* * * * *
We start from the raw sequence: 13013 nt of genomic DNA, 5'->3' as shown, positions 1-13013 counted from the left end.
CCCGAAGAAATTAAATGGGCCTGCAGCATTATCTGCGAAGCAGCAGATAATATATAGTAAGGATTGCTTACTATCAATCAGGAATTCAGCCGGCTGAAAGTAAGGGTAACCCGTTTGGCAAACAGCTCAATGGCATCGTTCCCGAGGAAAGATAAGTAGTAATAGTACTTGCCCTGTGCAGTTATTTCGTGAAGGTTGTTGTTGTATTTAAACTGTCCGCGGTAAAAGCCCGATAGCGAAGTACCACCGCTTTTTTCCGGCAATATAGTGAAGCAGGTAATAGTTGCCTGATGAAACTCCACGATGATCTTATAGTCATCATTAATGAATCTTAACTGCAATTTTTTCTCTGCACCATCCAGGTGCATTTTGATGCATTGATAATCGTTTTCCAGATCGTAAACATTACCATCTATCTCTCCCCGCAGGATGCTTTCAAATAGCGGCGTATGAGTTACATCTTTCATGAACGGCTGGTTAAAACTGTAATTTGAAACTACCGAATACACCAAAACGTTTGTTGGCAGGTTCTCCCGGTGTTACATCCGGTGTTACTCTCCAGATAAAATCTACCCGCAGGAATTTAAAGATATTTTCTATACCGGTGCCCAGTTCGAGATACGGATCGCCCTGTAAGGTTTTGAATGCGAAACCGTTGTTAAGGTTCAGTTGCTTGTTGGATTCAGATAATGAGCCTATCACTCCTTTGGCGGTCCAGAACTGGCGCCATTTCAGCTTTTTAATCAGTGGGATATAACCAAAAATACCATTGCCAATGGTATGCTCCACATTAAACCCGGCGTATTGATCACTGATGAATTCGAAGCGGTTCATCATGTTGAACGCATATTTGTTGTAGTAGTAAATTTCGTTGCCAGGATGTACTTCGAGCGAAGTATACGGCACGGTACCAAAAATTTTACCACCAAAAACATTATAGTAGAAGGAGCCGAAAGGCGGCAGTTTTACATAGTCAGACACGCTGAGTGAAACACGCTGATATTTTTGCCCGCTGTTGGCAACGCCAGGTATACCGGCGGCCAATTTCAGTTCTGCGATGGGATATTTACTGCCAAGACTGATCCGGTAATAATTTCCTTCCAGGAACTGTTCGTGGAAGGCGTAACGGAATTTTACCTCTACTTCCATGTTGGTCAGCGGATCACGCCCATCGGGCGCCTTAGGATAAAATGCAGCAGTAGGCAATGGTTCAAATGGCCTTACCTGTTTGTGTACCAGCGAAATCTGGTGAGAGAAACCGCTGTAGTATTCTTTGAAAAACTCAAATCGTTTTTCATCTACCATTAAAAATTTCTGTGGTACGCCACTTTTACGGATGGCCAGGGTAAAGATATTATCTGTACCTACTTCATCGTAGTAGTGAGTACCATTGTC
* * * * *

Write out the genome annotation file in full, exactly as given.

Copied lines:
We start from the raw sequence: 13013 nt of genomic DNA, 5'->3' as shown, positions 1-13013 counted from the left end.
CCCGAAGAAATTAAATGGGCCTGCAGCATTATCTGCGAAGCAGCAGATAATATATAGTAAGGATTGCTTACTATCAATCAGGAATTCAGCCGGCTGAAAGTAAGGGTAACCCGTTTGGCAAACAGCTCAATGGCATCGTTCCCGAGGAAAGATAAGTAGTAATAGTACTTGCCCTGTGCAGTTATTTCGTGAAGGTTGTTGTTGTATTTAAACTGTCCGCGGTAAAAGCCCGATAGCGAAGTACCACCGCTTTTTTCCGGCAATATAGTGAAGCAGGTAATAGTTGCCTGATGAAACTCCACGATGATCTTATAGTCATCATTAATGAATCTTAACTGCAATTTTTTCTCTGCACCATCCAGGTGCATTTTGATGCATTGATAATCGTTTTCCAGATCGTAAACATTACCATCTATCTCTCCCCGCAGGATGCTTTCAAATAGCGGCGTATGAGTTACATCTTTCATGAACGGCTGGTTAAAACTGTAATTTGAAACTACCGAATACACCAAAACGTTTGTTGGCAGGTTCTCCCGGTGTTACATCCGGTGTTACTCTCCAGATAAAATCTACCCGCAGGAATTTAAAGATATTTTCTATACCGGTGCCCAGTTCGAGATACGGATCGCCCTGTAAGGTTTTGAATGCGAAACCGTTGTTAAGGTTCAGTTGCTTGTTGGATTCAGATAATGAGCCTATCACTCCTTTGGCGGTCCAGAACTGGCGCCATTTCAGCTTTTTAATCAGTGGGATATAACCAAAAATACCATTGCCAATGGTATGCTCCACATTAAACCCGGCGTATTGATCACTGATGAATTCGAAGCGGTTCATCATGTTGAACGCATATTTGTTGTAGTAGTAAATTTCGTTGCCAGGATGTACTTCGAGCGAAGTATACGGCACGGTACCAAAAATTTTACCACCAAAAACATTATAGTAGAAGGAGCCGAAAGGCGGCAGTTTTACATAGTCAGACACGCTGAGTGAAACACGCTGATATTTTTGCCCGCTGTTGGCAACGCCAGGTATACCGGCGGCCAATTTCAGTTCTGCGATGGGATATTTACTGCCAAGACTGATCCGGTAATAATTTCCTTCCAGGAACTGTTCGTGGAAGGCGTAACGGAATTTTACCTCTACTTCCATGTTGGTCAGCGGATCACGCCCATCGGGCGCCTTAGGATAAAATGCAGCAGTAGGCAATGGTTCAAATGGCCTTACCTGTTTGTGTACCAGCGAAATCTGGTGAGAGAAACCGCTGTAGTATTCTTTGAAAAACTCAAATCGTTTTTCATCTACCATTAAAAATTTCTGTGGTACGCCACTTTTACGGATGGCCAGGGTAAAGATATTATCTGTACCTACTTCATCGTAGTAGTGAGTACCATTGTC